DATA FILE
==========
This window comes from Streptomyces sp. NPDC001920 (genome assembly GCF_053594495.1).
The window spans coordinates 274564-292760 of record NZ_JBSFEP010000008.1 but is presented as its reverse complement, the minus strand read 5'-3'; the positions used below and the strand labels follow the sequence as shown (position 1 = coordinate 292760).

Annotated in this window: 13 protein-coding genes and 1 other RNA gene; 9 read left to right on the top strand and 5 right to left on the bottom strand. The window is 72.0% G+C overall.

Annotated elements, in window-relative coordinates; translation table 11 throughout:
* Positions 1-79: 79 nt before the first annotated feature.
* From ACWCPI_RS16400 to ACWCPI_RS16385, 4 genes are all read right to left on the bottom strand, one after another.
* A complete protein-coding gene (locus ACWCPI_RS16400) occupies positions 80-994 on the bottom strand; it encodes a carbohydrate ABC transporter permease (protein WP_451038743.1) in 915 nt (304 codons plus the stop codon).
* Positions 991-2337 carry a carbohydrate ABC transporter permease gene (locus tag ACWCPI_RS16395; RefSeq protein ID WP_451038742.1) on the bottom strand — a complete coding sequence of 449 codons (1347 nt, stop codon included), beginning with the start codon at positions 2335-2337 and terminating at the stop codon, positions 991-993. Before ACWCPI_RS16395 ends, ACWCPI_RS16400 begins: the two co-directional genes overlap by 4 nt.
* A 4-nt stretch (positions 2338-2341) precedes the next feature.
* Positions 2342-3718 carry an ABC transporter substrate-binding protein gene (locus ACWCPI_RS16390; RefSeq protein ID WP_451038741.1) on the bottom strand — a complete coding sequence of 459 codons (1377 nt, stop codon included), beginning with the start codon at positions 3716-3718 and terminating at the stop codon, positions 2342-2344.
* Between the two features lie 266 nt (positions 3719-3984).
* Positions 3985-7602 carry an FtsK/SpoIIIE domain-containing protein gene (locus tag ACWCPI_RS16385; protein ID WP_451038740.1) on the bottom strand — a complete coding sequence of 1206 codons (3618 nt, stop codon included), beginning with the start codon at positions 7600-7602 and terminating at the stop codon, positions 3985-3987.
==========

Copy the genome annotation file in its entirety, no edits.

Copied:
This window comes from Streptomyces sp. NPDC001920 (genome assembly GCF_053594495.1).
The window spans coordinates 274564-292760 of record NZ_JBSFEP010000008.1 but is presented as its reverse complement, the minus strand read 5'-3'; the positions used below and the strand labels follow the sequence as shown (position 1 = coordinate 292760).

Annotated in this window: 13 protein-coding genes and 1 other RNA gene; 9 read left to right on the top strand and 5 right to left on the bottom strand. The window is 72.0% G+C overall.

Annotated elements, in window-relative coordinates; translation table 11 throughout:
* Positions 1-79: 79 nt before the first annotated feature.
* From ACWCPI_RS16400 to ACWCPI_RS16385, 4 genes are all read right to left on the bottom strand, one after another.
* A complete protein-coding gene (locus ACWCPI_RS16400) occupies positions 80-994 on the bottom strand; it encodes a carbohydrate ABC transporter permease (protein WP_451038743.1) in 915 nt (304 codons plus the stop codon).
* Positions 991-2337 carry a carbohydrate ABC transporter permease gene (locus tag ACWCPI_RS16395; RefSeq protein ID WP_451038742.1) on the bottom strand — a complete coding sequence of 449 codons (1347 nt, stop codon included), beginning with the start codon at positions 2335-2337 and terminating at the stop codon, positions 991-993. Before ACWCPI_RS16395 ends, ACWCPI_RS16400 begins: the two co-directional genes overlap by 4 nt.
* A 4-nt stretch (positions 2338-2341) precedes the next feature.
* Positions 2342-3718 carry an ABC transporter substrate-binding protein gene (locus ACWCPI_RS16390; RefSeq protein ID WP_451038741.1) on the bottom strand — a complete coding sequence of 459 codons (1377 nt, stop codon included), beginning with the start codon at positions 3716-3718 and terminating at the stop codon, positions 2342-2344.
* Between the two features lie 266 nt (positions 3719-3984).
* Positions 3985-7602 carry an FtsK/SpoIIIE domain-containing protein gene (locus tag ACWCPI_RS16385; protein ID WP_451038740.1) on the bottom strand — a complete coding sequence of 1206 codons (3618 nt, stop codon included), beginning with the start codon at positions 7600-7602 and terminating at the stop codon, positions 3985-3987.